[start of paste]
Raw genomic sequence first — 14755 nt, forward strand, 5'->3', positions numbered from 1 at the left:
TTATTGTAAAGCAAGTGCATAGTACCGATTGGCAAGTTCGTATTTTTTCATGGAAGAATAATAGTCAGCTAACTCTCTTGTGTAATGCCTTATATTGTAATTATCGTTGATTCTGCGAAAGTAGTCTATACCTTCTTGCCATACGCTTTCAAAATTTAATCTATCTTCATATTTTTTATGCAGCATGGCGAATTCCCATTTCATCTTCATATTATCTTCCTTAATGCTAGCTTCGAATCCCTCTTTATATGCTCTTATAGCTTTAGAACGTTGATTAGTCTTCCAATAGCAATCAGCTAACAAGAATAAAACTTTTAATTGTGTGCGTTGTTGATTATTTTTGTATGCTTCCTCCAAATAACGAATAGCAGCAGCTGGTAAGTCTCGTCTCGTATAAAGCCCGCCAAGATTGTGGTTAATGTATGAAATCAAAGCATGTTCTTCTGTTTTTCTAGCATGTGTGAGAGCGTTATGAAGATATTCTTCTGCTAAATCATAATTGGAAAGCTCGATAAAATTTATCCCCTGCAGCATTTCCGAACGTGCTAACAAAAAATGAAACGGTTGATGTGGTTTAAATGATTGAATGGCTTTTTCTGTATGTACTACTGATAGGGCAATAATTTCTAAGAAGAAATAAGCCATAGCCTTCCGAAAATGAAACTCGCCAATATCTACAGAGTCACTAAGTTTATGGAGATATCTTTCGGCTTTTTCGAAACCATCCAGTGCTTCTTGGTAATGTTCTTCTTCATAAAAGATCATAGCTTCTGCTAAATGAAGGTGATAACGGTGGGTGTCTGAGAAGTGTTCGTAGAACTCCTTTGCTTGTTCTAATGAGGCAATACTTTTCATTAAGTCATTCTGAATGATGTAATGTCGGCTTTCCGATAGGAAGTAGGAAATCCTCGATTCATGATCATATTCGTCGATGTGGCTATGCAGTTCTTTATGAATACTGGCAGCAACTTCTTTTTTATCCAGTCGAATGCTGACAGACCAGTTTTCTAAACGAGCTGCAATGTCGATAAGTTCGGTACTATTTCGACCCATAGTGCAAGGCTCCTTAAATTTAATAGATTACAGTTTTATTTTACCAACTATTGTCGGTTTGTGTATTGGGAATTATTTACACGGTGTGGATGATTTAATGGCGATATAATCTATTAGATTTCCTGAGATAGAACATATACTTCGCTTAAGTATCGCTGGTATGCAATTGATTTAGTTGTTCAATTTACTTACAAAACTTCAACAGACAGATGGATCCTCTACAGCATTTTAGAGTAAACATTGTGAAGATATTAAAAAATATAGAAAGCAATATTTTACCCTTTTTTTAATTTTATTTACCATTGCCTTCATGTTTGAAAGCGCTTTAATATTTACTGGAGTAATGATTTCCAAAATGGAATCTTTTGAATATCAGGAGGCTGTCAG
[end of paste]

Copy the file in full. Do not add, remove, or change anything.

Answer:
Raw genomic sequence first — 14755 nt, forward strand, 5'->3', positions numbered from 1 at the left:
TTATTGTAAAGCAAGTGCATAGTACCGATTGGCAAGTTCGTATTTTTTCATGGAAGAATAATAGTCAGCTAACTCTCTTGTGTAATGCCTTATATTGTAATTATCGTTGATTCTGCGAAAGTAGTCTATACCTTCTTGCCATACGCTTTCAAAATTTAATCTATCTTCATATTTTTTATGCAGCATGGCGAATTCCCATTTCATCTTCATATTATCTTCCTTAATGCTAGCTTCGAATCCCTCTTTATATGCTCTTATAGCTTTAGAACGTTGATTAGTCTTCCAATAGCAATCAGCTAACAAGAATAAAACTTTTAATTGTGTGCGTTGTTGATTATTTTTGTATGCTTCCTCCAAATAACGAATAGCAGCAGCTGGTAAGTCTCGTCTCGTATAAAGCCCGCCAAGATTGTGGTTAATGTATGAAATCAAAGCATGTTCTTCTGTTTTTCTAGCATGTGTGAGAGCGTTATGAAGATATTCTTCTGCTAAATCATAATTGGAAAGCTCGATAAAATTTATCCCCTGCAGCATTTCCGAACGTGCTAACAAAAAATGAAACGGTTGATGTGGTTTAAATGATTGAATGGCTTTTTCTGTATGTACTACTGATAGGGCAATAATTTCTAAGAAGAAATAAGCCATAGCCTTCCGAAAATGAAACTCGCCAATATCTACAGAGTCACTAAGTTTATGGAGATATCTTTCGGCTTTTTCGAAACCATCCAGTGCTTCTTGGTAATGTTCTTCTTCATAAAAGATCATAGCTTCTGCTAAATGAAGGTGATAACGGTGGGTGTCTGAGAAGTGTTCGTAGAACTCCTTTGCTTGTTCTAATGAGGCAATACTTTTCATTAAGTCATTCTGAATGATGTAATGTCGGCTTTCCGATAGGAAGTAGGAAATCCTCGATTCATGATCATATTCGTCGATGTGGCTATGCAGTTCTTTATGAATACTGGCAGCAACTTCTTTTTTATCCAGTCGAATGCTGACAGACCAGTTTTCTAAACGAGCTGCAATGTCGATAAGTTCGGTACTATTTCGACCCATAGTGCAAGGCTCCTTAAATTTAATAGATTACAGTTTTATTTTACCAACTATTGTCGGTTTGTGTATTGGGAATTATTTACACGGTGTGGATGATTTAATGGCGATATAATCTATTAGATTTCCTGAGATAGAACATATACTTCGCTTAAGTATCGCTGGTATGCAATTGATTTAGTTGTTCAATTTACTTACAAAACTTCAACAGACAGATGGATCCTCTACAGCATTTTAGAGTAAACATTGTGAAGATATTAAAAAATATAGAAAGCAATATTTTACCCTTTTTTTAATTTTATTTACCATTGCCTTCATGTTTGAAAGCGCTTTAATATTTACTGGAGTAATGATTTCCAAAATGGAATCTTTTGAATATCAGGAGGCTGTCAG